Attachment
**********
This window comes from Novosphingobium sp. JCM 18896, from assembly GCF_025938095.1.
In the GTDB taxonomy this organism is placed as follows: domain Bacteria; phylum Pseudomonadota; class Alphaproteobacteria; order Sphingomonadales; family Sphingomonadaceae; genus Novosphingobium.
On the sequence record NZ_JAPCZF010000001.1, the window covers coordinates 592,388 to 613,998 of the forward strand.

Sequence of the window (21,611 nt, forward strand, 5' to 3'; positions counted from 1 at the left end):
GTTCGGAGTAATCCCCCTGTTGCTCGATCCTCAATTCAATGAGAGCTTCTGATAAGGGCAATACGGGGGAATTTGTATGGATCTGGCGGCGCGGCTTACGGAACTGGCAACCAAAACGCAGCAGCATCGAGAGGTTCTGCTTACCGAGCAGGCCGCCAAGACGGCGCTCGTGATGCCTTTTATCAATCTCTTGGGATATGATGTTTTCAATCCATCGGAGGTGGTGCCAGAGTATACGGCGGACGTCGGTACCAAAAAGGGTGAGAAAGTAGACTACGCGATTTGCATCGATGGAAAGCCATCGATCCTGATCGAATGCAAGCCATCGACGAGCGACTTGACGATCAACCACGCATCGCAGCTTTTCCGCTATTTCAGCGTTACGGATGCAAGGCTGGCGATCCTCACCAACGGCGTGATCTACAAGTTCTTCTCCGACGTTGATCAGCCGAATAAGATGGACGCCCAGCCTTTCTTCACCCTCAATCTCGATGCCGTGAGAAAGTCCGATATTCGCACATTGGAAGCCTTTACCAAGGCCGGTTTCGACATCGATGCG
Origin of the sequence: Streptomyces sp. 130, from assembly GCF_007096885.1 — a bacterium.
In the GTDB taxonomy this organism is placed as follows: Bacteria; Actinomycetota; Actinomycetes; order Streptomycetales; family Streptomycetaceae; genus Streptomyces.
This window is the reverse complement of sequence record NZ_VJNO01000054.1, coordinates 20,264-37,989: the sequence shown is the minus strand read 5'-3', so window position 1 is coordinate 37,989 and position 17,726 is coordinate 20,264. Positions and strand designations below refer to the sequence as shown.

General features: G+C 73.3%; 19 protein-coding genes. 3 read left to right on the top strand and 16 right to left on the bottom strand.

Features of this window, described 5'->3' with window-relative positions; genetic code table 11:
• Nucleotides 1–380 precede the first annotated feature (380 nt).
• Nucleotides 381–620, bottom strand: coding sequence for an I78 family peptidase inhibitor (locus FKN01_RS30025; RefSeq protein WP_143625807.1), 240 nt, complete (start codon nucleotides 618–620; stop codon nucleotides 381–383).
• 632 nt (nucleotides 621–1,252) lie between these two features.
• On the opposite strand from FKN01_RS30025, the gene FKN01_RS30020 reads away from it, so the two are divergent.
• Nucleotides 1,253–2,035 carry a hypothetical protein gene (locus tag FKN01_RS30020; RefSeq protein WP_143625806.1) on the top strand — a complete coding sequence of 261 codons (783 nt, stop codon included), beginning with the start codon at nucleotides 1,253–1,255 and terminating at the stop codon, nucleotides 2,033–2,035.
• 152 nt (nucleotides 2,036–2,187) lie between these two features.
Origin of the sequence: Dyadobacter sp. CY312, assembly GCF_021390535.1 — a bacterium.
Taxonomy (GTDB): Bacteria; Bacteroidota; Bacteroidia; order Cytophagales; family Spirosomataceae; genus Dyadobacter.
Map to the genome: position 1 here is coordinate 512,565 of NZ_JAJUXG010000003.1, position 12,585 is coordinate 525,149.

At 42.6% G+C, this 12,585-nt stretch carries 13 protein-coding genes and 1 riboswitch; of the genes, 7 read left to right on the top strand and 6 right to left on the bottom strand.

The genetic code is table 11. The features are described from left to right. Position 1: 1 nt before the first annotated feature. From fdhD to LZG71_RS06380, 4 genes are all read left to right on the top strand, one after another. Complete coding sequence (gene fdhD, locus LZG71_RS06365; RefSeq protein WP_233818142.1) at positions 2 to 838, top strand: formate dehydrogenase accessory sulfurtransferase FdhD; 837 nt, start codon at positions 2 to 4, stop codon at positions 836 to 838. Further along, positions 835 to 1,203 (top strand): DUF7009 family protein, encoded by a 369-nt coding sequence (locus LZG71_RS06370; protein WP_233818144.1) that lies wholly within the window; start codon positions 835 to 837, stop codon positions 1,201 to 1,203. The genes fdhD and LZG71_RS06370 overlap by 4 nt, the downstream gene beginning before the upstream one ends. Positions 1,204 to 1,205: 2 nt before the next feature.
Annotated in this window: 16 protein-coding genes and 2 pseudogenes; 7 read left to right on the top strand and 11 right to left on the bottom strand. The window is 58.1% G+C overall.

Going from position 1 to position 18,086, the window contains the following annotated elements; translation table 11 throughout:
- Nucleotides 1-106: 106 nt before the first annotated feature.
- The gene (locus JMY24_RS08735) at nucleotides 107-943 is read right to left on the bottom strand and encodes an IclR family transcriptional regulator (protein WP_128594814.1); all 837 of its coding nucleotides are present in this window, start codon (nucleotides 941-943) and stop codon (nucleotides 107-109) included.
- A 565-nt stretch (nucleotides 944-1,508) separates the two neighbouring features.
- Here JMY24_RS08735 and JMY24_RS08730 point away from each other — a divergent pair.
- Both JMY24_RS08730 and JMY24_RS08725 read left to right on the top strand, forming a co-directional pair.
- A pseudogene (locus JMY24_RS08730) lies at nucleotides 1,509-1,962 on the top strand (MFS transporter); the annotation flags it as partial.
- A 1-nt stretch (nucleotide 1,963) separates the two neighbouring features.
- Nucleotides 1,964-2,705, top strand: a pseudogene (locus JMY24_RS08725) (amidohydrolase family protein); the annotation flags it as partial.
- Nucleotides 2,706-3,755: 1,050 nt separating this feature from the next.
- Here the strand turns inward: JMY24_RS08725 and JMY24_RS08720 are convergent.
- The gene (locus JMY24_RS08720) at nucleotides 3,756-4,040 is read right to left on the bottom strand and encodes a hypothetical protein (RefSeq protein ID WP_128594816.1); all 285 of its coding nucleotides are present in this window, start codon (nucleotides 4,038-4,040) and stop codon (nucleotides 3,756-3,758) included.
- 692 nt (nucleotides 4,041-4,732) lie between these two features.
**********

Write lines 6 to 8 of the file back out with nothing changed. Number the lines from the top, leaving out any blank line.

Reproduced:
Origin of the sequence: Streptomyces sp. 130, from assembly GCF_007096885.1 — a bacterium.
In the GTDB taxonomy this organism is placed as follows: Bacteria; Actinomycetota; Actinomycetes; order Streptomycetales; family Streptomycetaceae; genus Streptomyces.
This window is the reverse complement of sequence record NZ_VJNO01000054.1, coordinates 20,264-37,989: the sequence shown is the minus strand read 5'-3', so window position 1 is coordinate 37,989 and position 17,726 is coordinate 20,264. Positions and strand designations below refer to the sequence as shown.